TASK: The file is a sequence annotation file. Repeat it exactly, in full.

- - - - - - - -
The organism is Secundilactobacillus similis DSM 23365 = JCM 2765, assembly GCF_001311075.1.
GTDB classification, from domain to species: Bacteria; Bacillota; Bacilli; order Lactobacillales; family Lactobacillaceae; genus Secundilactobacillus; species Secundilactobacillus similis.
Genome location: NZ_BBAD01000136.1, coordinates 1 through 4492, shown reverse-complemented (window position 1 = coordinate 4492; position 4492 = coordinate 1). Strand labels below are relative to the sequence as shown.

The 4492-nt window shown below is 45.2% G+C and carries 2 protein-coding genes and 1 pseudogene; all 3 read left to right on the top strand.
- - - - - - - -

The organism is Secundilactobacillus similis DSM 23365 = JCM 2765, assembly GCF_001311075.1.
GTDB classification, from domain to species: Bacteria; Bacillota; Bacilli; order Lactobacillales; family Lactobacillaceae; genus Secundilactobacillus; species Secundilactobacillus similis.
Genome location: NZ_BBAD01000136.1, coordinates 1 through 4492, shown reverse-complemented (window position 1 = coordinate 4492; position 4492 = coordinate 1). Strand labels below are relative to the sequence as shown.

The 4492-nt window shown below is 45.2% G+C and carries 2 protein-coding genes and 1 pseudogene; all 3 read left to right on the top strand.